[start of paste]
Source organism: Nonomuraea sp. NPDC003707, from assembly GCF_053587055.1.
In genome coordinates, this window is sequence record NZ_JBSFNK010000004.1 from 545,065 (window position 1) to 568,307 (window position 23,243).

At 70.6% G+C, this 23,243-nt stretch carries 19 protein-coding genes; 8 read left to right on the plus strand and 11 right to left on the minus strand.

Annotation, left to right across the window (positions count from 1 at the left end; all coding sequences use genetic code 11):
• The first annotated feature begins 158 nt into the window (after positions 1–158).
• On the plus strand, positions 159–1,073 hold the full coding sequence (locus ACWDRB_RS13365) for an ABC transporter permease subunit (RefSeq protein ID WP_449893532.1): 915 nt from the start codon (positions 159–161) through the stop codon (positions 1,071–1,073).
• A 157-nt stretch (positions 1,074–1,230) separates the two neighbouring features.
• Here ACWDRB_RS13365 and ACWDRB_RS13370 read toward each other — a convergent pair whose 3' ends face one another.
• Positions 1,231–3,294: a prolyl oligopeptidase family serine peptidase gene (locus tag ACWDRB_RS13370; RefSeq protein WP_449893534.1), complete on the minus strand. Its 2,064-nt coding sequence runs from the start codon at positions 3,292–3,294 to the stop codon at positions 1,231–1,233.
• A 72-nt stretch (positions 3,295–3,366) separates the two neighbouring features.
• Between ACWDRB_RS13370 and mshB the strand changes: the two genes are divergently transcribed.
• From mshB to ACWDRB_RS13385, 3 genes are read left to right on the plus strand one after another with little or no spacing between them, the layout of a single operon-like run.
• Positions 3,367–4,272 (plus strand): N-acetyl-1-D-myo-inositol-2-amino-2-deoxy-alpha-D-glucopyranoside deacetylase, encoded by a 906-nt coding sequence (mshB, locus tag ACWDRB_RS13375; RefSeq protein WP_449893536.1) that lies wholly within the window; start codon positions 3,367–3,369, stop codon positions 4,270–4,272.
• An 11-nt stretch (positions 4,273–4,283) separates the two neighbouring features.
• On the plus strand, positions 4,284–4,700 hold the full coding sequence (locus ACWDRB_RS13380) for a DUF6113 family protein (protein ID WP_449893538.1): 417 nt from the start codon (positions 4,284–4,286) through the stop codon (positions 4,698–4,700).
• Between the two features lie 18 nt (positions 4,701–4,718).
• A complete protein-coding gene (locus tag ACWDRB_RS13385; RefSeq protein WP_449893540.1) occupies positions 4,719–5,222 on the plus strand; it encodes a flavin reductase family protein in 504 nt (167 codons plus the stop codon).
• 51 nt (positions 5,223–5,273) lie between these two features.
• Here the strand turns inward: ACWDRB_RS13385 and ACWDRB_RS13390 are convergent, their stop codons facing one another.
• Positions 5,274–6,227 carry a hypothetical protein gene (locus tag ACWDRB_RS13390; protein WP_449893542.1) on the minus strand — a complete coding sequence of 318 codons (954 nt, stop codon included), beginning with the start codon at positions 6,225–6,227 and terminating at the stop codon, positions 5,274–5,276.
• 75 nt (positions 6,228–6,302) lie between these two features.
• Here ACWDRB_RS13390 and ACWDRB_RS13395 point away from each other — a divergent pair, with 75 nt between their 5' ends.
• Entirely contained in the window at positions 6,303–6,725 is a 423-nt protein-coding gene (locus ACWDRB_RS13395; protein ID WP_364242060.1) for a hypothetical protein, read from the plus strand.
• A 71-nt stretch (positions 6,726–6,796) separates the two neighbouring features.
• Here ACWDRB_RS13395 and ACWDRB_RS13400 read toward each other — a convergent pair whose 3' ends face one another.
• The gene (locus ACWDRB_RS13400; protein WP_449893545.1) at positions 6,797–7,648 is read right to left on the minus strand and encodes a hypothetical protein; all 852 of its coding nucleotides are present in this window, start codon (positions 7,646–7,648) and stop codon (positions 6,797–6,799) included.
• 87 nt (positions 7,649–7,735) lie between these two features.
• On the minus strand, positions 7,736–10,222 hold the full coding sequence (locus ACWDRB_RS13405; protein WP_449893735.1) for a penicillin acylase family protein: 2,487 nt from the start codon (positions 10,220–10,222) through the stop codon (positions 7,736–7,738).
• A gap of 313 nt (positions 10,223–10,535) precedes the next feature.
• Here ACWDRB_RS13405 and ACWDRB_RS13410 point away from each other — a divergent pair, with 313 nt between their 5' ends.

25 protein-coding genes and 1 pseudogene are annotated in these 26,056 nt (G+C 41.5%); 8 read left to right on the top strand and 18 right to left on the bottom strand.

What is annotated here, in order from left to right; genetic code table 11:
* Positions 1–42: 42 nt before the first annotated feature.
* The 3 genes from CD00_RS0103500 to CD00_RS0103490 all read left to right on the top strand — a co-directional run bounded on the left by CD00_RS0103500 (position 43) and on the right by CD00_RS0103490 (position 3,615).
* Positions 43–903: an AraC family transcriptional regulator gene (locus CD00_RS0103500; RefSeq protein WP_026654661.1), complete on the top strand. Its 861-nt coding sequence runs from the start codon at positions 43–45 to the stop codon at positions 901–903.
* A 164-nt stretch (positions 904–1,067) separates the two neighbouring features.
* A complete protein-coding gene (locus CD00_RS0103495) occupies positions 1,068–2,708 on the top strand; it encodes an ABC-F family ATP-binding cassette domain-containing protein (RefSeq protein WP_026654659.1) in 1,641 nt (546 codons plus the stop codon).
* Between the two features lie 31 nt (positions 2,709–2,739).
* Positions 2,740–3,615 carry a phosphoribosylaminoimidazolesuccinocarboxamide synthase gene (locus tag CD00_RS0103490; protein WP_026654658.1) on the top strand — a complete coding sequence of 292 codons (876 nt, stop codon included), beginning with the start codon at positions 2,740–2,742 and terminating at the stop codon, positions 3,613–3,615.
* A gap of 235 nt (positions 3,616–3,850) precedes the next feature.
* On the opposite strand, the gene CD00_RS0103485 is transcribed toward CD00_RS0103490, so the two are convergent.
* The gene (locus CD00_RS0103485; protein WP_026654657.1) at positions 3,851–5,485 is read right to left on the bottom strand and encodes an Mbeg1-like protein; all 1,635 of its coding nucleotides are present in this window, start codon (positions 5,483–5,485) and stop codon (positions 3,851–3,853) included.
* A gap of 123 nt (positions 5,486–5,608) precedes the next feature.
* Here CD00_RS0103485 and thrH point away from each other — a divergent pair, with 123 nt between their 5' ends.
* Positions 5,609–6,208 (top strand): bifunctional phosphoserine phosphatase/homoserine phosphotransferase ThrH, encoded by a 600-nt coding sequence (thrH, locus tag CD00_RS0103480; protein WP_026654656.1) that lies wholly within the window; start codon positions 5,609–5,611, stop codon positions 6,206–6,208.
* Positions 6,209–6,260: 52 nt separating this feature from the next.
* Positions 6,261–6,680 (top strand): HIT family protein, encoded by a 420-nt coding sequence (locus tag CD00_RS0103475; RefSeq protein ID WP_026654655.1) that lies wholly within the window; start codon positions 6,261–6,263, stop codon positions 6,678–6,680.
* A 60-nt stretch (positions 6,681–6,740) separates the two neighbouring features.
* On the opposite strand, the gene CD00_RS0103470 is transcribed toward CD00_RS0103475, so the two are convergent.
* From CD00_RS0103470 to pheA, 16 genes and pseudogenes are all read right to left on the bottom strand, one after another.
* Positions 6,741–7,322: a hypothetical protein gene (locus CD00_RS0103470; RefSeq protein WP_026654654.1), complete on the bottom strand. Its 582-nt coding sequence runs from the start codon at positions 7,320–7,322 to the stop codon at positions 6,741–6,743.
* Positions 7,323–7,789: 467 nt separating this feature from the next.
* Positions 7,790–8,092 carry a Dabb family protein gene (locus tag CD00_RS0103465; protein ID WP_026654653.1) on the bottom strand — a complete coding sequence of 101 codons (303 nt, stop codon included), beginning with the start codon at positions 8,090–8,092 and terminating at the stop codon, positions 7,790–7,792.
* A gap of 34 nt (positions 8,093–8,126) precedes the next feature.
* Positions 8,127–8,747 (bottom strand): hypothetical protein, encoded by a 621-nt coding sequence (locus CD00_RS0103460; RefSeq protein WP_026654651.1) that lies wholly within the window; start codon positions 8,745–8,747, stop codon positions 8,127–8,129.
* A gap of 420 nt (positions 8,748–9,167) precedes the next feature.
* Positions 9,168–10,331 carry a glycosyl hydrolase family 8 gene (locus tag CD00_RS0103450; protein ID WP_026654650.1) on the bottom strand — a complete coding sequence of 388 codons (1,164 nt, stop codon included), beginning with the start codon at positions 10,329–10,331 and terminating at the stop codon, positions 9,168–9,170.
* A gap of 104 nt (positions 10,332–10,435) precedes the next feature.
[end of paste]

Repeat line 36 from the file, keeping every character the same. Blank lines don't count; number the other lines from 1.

* A 164-nt stretch (positions 904–1,067) separates the two neighbouring features.